I and my partner Julie do telephone counseling in two circumstances primarily, when clients have difficulty scheduling or when there is a stressful situation.
She reports that her clients prefer face to face, but will use telephone counseling, even though she may be at home and interrupted by the kids.
Julie says that the lack of visual cues can be compensated for by attention to auditory cues.
However, recent advances in online technology now make face to face counseling on a Google hangout very secure and user friendly.
However, I have another friend in the mental health business who swears by telephone counseling.
However, as I was researching this page I came across a study from the American Psychological Association that reports that clients were quite satisfied with phone therapy.
Maybe our offices were not as important as we thought.
As the use of Internet and telecommunications services continues to grow, researchers have questioned the practice of telephone counseling for general mental health. But according to a study reported in the April Journal of Counseling Psychology (Vol. 49, No. 2), telephone counseling appears to be an effective psychological practice.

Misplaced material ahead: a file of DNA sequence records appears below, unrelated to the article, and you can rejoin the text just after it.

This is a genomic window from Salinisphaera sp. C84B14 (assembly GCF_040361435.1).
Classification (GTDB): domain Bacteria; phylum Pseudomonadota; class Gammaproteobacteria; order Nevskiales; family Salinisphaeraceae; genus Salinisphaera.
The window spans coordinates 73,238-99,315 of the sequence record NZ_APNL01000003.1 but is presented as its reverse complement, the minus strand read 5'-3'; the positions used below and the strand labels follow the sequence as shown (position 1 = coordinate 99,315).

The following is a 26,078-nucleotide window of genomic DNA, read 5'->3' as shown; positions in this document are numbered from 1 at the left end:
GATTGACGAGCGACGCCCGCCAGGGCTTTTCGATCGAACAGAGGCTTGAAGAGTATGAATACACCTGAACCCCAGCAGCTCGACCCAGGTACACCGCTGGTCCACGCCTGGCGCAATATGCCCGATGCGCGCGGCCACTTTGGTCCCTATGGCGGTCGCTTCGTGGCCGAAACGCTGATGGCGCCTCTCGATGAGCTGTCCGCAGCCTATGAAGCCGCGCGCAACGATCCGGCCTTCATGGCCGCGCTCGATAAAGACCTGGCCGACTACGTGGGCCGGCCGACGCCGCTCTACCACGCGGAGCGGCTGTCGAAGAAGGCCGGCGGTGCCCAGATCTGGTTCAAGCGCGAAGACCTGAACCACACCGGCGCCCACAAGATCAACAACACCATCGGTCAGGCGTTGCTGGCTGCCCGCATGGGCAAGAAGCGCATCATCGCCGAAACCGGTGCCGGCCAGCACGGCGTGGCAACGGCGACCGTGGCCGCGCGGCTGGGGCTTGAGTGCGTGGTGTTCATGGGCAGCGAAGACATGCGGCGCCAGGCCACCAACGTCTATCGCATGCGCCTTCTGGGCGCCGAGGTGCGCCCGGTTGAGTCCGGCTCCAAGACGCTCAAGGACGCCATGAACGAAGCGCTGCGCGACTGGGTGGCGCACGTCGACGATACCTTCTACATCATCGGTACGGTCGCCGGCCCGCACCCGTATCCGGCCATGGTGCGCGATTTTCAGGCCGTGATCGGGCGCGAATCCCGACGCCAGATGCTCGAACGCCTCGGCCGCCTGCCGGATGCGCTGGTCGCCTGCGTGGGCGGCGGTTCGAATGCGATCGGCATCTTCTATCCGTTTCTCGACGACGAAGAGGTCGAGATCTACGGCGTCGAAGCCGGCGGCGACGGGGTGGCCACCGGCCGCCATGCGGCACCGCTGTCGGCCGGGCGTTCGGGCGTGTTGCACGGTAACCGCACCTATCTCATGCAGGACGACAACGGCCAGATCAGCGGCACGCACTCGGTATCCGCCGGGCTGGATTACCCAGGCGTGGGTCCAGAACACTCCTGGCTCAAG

Based on the 1995 Consumer Reports finding that patients benefit greatly from face-to-face counseling, this study examined free telephone counseling offered to the employees of three large Fortune 500 companies as well as other smaller, regional companies across the United States, Canada and parts of Mexico. Both employees and their immediate family members had access to a telephone counseling agency's toll-free number. Over a three-week period, the authors surveyed a nonrandom sample of adults who called the counseling agency about mental health, relationship or job problems. Master's-level mental health professionals provided the phone counseling, using a solution-focused model of therapy. Most callers received four telephone counseling sessions.
After at least one 30-minute phone session, the counseling agency mailed a packet of questionnaires, including the Consumer Reports Annual Questionnaire (CRAQ), which asks clients to rate their specific improvement, satisfaction and global improvement as a result of telephone counseling. By using CRAQ, the researchers could compare the effectiveness of face-to-face counseling, as measured by Consumer Reports, with the effectiveness of telephone counseling.